clap your hands if you’re bisexual, asexual, or any other sexual and get erased by both the heterosexual and homosexual community
insassingaround said: Otherwise a very cute wedding but white ladies jumping the broom is severely not ok
um I’m pretty sure that there are references to jumping the broom in early England… like, there are Celtic traditions that used jumping the broom… and then I’m pretty sure there are also Welsh and Romani references to this practice… so… if you’re implying that this is culturally appropriative I don’t know why you are telling ME because I didn’t do it.
this is literally the first time I’ve ever heard of this being an issue
Growing up in Britain I can attest it’s a tradition there. My Scottish grandfather and others were those who referred to getting married as “jumping the broom” because it is a Celtic tradition even if they don’t necessarily jump an actual broom during their ceremony.
My husband and I did a handfasting with cords during our marriage ceremony to represent that aspect of my culture and faith. I’m too unsteady/disabled to jump a broom without breaking my neck, so we didn’t do that. We also had bible readings and a Christian blessing because my husband is Catholic.
I recently discovered this amazing group, the creative collective, started by Melyssa over at the nectar collective. Every first and third Wednesday of the month they do something creative and share it.
This week’s assignment was to watch a documentary. I have to admit, when I put on The Punk Singer I really had no idea what I was in for, but I was more than willing to take to the ride.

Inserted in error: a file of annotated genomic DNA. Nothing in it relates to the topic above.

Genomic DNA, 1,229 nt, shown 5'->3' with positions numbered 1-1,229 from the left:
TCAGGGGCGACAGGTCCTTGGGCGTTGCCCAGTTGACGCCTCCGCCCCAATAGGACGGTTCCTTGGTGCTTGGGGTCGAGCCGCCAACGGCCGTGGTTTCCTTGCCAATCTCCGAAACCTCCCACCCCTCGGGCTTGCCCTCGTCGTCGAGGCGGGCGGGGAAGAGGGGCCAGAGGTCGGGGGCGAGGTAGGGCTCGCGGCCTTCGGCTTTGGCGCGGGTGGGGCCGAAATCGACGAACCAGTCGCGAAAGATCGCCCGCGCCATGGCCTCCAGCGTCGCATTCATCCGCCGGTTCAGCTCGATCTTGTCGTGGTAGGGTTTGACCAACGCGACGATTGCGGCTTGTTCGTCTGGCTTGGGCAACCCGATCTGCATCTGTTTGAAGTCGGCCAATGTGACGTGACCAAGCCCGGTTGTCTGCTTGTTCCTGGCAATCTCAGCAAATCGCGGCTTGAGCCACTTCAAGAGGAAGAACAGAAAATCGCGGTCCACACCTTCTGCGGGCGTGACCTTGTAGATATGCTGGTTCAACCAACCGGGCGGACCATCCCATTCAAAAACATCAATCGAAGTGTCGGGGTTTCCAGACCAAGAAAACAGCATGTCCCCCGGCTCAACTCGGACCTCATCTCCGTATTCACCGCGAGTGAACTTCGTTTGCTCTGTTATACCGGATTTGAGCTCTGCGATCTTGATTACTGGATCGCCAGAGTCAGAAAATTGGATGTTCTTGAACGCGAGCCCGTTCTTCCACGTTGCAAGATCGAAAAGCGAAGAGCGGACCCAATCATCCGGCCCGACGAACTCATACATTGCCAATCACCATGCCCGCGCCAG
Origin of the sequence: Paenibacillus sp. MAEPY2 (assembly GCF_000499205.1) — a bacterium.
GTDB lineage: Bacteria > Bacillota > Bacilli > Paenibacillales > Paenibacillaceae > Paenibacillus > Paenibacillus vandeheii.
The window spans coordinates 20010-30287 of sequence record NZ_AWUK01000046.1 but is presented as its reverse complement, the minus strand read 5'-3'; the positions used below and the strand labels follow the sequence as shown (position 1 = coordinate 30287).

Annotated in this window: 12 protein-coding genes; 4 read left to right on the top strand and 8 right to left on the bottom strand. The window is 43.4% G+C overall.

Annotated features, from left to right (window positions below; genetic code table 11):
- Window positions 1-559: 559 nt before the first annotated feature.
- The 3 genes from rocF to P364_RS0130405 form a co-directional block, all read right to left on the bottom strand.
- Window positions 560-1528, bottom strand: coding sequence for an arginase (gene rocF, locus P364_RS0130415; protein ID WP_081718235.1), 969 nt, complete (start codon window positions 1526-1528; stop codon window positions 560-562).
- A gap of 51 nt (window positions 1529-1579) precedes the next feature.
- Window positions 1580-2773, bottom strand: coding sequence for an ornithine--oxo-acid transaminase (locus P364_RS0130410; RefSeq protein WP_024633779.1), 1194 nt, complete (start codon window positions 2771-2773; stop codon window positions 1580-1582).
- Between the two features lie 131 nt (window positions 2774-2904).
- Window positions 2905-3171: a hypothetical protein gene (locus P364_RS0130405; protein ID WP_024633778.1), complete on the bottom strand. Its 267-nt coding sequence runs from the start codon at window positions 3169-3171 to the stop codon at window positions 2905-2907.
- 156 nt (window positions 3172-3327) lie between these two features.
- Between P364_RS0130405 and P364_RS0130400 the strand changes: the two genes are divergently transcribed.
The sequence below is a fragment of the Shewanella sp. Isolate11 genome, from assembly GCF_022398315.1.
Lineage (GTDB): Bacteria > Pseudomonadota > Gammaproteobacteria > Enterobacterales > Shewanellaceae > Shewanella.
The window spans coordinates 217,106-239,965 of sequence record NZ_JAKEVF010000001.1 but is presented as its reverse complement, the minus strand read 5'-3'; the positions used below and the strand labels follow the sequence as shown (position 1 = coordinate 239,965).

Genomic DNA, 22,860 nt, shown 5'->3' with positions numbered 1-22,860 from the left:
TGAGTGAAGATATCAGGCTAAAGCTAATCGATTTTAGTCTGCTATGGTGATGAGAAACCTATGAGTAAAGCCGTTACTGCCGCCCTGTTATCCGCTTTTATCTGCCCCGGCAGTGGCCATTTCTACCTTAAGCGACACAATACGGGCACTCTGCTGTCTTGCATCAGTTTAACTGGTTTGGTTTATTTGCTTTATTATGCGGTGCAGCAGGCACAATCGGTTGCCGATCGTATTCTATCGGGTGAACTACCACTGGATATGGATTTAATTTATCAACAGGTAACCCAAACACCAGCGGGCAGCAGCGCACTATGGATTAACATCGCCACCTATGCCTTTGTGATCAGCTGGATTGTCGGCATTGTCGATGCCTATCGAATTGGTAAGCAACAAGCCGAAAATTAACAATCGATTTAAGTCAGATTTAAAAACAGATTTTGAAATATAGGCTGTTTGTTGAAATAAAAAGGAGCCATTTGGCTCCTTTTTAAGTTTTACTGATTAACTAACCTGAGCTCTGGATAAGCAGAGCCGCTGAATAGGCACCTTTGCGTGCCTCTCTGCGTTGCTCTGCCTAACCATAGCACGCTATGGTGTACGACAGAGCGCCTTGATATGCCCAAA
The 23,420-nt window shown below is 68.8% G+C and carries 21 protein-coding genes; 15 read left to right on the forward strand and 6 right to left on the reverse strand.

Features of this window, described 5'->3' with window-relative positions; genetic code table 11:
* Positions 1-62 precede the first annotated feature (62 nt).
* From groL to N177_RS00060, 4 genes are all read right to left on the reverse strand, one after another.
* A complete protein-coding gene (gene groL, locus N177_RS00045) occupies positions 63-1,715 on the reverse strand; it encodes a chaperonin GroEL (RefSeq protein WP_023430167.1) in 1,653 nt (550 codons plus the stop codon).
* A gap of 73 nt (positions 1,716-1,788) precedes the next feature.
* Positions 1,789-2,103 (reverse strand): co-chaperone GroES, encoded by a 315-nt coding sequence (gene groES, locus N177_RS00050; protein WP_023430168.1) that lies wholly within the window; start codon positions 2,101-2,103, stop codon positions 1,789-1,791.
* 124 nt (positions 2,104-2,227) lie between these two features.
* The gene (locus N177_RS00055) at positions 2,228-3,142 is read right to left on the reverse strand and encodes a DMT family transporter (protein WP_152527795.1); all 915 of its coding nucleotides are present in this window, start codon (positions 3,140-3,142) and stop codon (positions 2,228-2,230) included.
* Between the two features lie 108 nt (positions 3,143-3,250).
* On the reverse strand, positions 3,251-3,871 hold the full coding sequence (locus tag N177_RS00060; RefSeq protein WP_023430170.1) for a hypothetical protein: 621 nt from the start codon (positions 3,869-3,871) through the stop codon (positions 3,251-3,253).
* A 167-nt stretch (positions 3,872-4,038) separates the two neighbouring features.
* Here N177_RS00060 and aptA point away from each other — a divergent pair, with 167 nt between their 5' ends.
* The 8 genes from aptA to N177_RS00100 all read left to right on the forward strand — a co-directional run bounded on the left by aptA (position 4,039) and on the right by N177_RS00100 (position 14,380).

Anonymous said: I don't feel like the articles concerns me directly because you didn't touch on close relationship of Christianity & Colonization, and erasure of many Indigenous/Meso-American/West African beliefs, inclusively that continues to happen. Missions continuing to go my homes Mexico & Guatemala to convert Ingenious/Garifuna groups to Christianity. So while you can choose to have no animosity towards them, some of us have just reasons to feel anger. Also you probably were not raised in the biblebelt.
I’m actually really glad you brought that up. While I was writing these it occurred to me that I wasn’t acknowledging and was really glossing over that exact thing: Christianity and it’s connection to colonization, imperialism and ethnocentrism. I have a very huge problem with these things, and much of Christianity conversion has been connected to them.